Territory Stories

Debates Day 1 - Tuesday 23 May 1995



Debates Day 1 - Tuesday 23 May 1995

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Parliamentary Record 11


Debates for 7th Assembly 1994 - 1997; ParliamentNT; Parliamentary Record; 7th Assembly 1994 - 1997




Made available by the Legislative Assembly of the Northern Territory





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Legislative Assembly of the Northern Territory

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Attribution International 4.0 (CC BY 4.0)

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Legislative Assembly of the Northern Territory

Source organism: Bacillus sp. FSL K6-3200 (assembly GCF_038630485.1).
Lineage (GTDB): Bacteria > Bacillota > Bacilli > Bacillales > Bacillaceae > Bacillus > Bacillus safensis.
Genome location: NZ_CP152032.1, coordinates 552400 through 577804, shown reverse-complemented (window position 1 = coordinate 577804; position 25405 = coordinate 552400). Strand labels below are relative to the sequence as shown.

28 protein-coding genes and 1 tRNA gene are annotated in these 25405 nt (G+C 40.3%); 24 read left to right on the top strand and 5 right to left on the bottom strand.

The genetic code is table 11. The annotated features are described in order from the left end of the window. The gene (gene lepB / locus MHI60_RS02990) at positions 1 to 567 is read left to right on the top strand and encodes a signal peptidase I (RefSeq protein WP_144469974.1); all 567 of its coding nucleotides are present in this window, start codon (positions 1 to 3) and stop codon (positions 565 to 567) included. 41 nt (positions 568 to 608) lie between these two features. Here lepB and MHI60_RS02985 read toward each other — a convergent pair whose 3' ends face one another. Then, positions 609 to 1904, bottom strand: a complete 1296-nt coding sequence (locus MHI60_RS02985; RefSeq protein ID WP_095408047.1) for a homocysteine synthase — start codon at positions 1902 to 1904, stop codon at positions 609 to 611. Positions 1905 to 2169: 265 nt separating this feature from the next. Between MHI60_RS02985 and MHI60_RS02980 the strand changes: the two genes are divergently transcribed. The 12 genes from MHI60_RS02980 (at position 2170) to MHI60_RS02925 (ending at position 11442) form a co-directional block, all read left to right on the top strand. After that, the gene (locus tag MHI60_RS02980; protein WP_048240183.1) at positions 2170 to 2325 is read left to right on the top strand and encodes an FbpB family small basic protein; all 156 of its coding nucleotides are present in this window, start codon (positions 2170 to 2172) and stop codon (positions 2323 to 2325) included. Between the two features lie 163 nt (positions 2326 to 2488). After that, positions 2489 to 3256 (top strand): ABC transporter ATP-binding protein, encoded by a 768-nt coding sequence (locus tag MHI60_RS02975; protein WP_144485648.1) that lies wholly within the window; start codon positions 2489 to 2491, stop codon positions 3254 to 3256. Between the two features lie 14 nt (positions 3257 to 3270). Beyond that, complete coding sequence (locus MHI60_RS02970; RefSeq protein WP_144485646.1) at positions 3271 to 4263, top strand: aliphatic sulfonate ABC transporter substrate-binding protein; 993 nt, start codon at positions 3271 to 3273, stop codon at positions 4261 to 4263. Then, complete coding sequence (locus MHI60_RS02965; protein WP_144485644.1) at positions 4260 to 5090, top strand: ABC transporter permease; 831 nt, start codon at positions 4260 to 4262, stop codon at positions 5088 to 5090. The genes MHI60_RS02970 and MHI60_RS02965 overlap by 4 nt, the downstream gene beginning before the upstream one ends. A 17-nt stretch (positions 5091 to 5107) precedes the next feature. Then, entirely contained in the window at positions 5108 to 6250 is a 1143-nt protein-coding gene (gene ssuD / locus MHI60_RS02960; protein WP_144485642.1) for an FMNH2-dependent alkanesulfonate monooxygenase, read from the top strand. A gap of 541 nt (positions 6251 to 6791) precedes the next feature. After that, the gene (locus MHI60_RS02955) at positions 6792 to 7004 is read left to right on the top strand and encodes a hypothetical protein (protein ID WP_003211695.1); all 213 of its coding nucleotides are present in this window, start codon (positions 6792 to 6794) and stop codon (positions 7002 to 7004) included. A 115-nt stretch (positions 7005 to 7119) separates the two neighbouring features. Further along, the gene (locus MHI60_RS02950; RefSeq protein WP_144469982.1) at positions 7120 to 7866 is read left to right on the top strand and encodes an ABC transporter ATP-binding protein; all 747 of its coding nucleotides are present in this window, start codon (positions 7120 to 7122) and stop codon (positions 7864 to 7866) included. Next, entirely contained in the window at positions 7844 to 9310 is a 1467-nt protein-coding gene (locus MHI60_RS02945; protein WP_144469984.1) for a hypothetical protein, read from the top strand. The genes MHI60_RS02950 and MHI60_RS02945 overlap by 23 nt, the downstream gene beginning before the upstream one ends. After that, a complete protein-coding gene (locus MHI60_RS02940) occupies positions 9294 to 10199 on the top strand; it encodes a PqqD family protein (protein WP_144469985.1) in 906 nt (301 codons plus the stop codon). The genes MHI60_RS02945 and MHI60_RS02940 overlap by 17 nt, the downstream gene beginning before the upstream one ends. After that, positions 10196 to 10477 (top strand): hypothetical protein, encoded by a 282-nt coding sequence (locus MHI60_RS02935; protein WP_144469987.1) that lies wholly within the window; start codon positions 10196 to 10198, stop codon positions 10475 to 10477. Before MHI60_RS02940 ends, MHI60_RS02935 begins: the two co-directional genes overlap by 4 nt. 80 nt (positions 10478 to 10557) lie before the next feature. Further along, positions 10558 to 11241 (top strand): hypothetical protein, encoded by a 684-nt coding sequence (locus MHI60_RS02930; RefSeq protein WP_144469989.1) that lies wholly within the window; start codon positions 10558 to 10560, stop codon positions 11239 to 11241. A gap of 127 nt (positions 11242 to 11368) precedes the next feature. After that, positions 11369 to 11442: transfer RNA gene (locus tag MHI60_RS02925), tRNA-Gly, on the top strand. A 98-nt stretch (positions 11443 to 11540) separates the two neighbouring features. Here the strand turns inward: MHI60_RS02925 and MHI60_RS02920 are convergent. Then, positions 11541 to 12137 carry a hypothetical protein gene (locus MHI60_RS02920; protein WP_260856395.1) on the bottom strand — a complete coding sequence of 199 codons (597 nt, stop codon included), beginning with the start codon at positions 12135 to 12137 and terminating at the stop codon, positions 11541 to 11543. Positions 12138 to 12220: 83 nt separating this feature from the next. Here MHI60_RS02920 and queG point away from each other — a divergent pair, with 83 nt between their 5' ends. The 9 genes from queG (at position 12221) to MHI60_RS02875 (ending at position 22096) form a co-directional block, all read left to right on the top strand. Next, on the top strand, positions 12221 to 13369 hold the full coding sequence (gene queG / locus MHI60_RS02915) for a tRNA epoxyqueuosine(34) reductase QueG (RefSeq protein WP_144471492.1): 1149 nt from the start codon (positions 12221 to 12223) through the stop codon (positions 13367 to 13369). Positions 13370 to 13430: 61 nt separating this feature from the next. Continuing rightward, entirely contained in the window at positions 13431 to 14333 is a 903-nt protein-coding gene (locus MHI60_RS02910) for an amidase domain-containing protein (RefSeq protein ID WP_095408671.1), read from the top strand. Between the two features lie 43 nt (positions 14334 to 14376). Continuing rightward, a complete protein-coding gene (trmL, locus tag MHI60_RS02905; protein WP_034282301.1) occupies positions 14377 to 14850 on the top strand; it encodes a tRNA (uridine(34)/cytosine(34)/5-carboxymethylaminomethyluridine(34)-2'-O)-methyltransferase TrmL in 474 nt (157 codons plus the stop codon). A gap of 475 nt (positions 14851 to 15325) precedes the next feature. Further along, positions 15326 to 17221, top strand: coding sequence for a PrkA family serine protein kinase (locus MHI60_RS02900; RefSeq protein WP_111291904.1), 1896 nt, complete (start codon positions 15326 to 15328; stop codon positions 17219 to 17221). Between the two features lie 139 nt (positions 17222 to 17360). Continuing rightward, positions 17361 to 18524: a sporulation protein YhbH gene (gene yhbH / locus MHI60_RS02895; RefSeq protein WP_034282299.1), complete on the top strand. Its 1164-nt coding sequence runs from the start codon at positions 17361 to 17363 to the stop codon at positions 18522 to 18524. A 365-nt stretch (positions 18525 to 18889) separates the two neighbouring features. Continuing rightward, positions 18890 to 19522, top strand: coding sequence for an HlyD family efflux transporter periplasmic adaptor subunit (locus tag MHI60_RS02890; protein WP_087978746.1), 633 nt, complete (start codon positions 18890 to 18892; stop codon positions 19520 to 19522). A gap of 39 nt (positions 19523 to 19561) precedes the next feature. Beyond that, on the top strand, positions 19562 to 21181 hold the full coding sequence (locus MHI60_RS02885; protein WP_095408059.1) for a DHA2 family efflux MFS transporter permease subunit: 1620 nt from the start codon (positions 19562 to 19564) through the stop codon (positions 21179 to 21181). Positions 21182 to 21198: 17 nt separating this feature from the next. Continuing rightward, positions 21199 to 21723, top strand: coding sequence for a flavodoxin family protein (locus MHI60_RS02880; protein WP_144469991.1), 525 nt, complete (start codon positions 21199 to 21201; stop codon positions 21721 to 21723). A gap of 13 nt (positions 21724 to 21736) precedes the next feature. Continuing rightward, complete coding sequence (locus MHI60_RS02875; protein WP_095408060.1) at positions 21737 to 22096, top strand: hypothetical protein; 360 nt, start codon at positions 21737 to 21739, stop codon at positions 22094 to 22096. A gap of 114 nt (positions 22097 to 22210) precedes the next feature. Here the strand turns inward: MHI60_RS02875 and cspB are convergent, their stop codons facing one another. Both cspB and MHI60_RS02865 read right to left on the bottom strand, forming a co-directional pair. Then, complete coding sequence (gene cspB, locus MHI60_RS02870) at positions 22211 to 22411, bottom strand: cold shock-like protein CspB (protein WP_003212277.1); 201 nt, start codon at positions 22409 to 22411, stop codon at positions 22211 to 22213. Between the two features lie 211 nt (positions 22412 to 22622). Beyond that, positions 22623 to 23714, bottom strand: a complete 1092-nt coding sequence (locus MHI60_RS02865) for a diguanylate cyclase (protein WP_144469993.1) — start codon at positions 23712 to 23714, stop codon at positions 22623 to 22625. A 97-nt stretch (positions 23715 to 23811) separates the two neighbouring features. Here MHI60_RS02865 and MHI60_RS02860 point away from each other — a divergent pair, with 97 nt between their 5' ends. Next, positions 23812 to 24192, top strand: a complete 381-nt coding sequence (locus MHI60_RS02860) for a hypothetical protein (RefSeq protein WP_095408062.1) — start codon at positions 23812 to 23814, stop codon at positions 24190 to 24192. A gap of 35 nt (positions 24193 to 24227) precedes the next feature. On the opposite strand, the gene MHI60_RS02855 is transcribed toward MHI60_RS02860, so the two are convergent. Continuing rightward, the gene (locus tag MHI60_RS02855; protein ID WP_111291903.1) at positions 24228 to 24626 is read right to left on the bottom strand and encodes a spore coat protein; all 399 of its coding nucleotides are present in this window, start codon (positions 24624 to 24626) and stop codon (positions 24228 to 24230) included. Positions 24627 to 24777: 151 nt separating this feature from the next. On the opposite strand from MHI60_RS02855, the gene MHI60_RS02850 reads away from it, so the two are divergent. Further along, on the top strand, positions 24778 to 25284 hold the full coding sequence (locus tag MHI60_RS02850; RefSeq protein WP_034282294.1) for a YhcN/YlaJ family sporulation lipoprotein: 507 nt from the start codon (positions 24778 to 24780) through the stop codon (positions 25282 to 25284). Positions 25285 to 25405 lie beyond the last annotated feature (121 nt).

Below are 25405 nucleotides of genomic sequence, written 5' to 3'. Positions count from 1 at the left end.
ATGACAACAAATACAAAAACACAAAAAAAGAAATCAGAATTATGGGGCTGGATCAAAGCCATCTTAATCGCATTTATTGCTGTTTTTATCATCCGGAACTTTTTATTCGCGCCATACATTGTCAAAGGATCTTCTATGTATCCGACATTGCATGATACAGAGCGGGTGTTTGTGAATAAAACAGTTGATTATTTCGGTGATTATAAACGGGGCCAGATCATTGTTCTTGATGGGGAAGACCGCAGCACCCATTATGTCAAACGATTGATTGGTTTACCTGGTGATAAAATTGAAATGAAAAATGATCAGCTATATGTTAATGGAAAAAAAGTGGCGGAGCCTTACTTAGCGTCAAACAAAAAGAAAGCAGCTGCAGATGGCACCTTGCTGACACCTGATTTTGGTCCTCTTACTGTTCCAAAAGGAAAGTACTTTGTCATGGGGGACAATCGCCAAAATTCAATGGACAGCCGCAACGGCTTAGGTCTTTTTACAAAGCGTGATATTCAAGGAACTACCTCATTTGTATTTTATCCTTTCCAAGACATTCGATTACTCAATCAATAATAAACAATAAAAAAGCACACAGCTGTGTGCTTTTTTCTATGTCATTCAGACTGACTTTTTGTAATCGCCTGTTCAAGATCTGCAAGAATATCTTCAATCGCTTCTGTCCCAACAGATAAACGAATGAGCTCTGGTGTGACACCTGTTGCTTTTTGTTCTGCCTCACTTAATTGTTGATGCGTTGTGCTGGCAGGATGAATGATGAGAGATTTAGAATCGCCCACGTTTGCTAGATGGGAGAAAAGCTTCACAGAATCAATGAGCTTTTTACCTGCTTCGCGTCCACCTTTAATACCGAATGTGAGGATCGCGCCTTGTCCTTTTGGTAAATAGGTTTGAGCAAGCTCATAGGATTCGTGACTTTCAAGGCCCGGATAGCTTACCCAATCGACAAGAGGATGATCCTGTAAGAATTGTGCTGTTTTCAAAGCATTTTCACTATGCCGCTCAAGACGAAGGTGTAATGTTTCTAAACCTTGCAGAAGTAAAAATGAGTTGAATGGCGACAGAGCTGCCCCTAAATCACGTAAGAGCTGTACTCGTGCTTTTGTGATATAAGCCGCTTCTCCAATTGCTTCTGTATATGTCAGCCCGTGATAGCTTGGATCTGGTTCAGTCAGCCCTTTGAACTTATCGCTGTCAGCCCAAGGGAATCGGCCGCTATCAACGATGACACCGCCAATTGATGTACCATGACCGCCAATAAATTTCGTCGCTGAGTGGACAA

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DEBATES - Tuesday 23 May 1995 1995-96. This compares favourably with the $52.46m or 36.8% anticipated in 1994-95. It is the governments aim to reduce continually outstanding liabilities to the Housing Commission and to ensure that adequate funding is available each year for a balanced mix between new capital and current spending versus the payment of outstanding liabilities. I refer now to 2 new measures. Under the terms of the proposed new Commonwealth State Housing Agreement, which is to be operational from 1 July 1996, the Territory is obliged to move to market rent for public housing. However, tenants already receiving concessional rents will be unaffected by the increases. To lessen the impact on tenants, the Territory government has decided to phase the introduction of market rents over 3 years, with each increase to be approved by the government following due consideration of all relevant circumstances. Further, the government undertakes to ensure that any tenant who is unable to afford the increased charges will be eligible for relief under the existing rebate policy. This will ensure that no tenant pays in excess of approximately 25% of income on rental costs. This is consistent with the existing rebate policy and the national benchmark for rebate assistance. On the other hand, rents for pensioners have been held at the 1992 levels and adjustments to rent levels in accordance with CPI movements in income will be phased in. I note that, as usual, members of the opposition are unable to grasp financial management issues. Because of the assistance this government provides to low-income earners and the impact of the Commonwealths requirement to introduce market rents, only those able to afford an increase will pay. Budget Paper No 3, Sources of Funds, explains the situation. With the introduction of means testing of tenants with the Housing Commission since 1991, an increasing proportion are coming into the rebated area. They represent some 49% of tenants now and, despite the rental increases which are included in the revenue budget, there is still a net decline in total revenue collection of some $770 000 because of that increasing proportion of people who are becoming rebate tenants. Our total rental receipts are declining in actual dollar terms because more and more people arc on the rebate scheme and, as a result, our total revenue is reducing. The effect of this rental increase, introduced in accordance with the CSHA requirements, will be to reduce the reduction in rental receipts from $2.8m to only $770 000. That is the effect of the rental increase. The Leader of the Opposition has saved himself embarrassment this morning by not asking me about this among his allegations because, in fact, these rental increases are included in the budget figures. I ask my shadow minister to note that. Mr Stirling: The Treasurer did not mention it in his speech. Mr HATTON: Mr Speaker, certainly it was mentioned before the debate, and I am giving the details now. It is not hidden. The rent rises equate to about a 5% increase in rent revenue, but that is off-set by the increasing proportion of clients on rental rebates as more tenants will move into the rental rebate safety net. In other words, in fulfilling the requirements of the Commonwealth, the Territory government has ensured that the increases are borne only by those who can afford them. 3495